Taylor-Gooby, Peter (2011) Opportunity and Solidarity. Journal of Social Policy, 40 (4). pp. 453-470. ISSN 0047-2794 . (doi:10.1017/S0047279410000681) (The full text of this publication is not currently available from this repository. You may be able to access a copy if URLs are provided)
This is the latest version of this item.
|The full text of this publication is not currently available from this repository. You may be able to access a copy if URLs are provided. (Contact us about this Publication)|
Current restructuring of provision across European welfare states emphasizes proactivity, individual responsibility and access to opportunities. Much established social protection rests on a more passive approach and seeks to provide security against the risks encountered during a normal life-course, together with some redistribution towards the poor. A more liberal individualism may suit a more globalised and post-industrial world in which the logic of markets is more powerful and the working class correspondingly weaker. From one perspective, it risks damaging the support for collective provision on which the welfare state rests. This paper uses data from the 2008 European Social Survey to examine whether the shift in responsibility for outcomes more towards individuals may threaten the political legitimacy of welfare states. It shows that a corresponding proactivity of government to secure good access to more equal opportunities for vulnerable groups is required to support individual proactivity in grasping opportunities.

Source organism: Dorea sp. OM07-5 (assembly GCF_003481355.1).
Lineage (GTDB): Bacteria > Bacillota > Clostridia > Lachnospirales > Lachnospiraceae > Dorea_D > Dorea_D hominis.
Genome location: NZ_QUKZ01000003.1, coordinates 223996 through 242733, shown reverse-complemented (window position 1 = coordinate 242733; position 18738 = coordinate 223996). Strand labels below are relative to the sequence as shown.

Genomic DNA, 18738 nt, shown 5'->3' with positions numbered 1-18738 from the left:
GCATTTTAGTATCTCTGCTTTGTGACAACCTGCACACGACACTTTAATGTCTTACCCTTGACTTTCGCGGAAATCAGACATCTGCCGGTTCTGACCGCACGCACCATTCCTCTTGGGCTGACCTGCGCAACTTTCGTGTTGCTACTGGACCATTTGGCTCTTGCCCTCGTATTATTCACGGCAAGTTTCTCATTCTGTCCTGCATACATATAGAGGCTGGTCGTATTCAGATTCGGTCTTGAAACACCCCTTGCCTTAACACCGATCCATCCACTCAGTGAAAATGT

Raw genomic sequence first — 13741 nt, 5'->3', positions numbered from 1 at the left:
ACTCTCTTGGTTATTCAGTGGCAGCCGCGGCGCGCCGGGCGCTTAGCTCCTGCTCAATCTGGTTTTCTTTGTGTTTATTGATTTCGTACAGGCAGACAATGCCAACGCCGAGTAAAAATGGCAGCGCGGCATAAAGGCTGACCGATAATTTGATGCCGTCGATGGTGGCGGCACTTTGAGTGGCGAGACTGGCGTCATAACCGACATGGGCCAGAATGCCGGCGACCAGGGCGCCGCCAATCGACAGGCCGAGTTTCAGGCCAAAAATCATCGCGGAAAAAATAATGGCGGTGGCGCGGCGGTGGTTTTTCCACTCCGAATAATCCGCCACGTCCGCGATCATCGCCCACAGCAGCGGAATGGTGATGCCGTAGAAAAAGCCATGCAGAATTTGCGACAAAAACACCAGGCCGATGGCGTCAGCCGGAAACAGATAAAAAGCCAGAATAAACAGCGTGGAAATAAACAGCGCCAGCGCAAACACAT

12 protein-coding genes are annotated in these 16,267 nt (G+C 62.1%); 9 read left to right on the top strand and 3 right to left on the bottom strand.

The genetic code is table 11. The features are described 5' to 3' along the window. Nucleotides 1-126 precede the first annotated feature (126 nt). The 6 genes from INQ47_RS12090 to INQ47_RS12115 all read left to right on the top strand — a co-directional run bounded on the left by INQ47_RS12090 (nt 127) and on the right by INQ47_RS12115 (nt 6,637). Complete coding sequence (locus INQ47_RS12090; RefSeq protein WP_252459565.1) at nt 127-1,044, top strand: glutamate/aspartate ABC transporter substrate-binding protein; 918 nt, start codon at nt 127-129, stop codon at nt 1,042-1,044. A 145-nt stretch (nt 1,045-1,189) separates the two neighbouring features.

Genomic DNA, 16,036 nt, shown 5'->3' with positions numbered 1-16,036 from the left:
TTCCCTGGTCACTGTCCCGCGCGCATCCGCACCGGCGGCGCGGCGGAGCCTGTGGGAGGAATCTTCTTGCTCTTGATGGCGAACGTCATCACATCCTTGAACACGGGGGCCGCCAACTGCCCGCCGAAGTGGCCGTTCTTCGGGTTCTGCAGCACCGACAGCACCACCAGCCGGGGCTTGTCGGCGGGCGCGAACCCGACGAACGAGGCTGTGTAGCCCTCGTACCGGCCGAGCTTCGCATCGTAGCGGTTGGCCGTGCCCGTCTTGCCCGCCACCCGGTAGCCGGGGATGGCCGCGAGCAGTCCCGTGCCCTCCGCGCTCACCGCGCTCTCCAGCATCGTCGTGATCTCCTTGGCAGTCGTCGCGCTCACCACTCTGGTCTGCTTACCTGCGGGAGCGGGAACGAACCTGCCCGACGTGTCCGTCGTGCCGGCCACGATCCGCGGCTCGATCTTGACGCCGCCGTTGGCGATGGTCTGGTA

|Subjects:||H Social Sciences > HV Social pathology. Social and public welfare|
|Divisions:||Faculties > Social Sciences > School of Social Policy Sociology and Social Research > Social Policy|
|Depositing User:||Peter Taylor-Gooby|
|Date Deposited:||29 Jun 2011 13:54|
|Last Modified:||28 Apr 2015 12:36|
|Resource URI:||https://kar.kent.ac.uk/id/eprint/24239 (The current URI for this page, for reference purposes)|
Available versions of this item
- Opportunity and Solidarity. (deposited 29 Jun 2011 13:54) [Currently Displayed]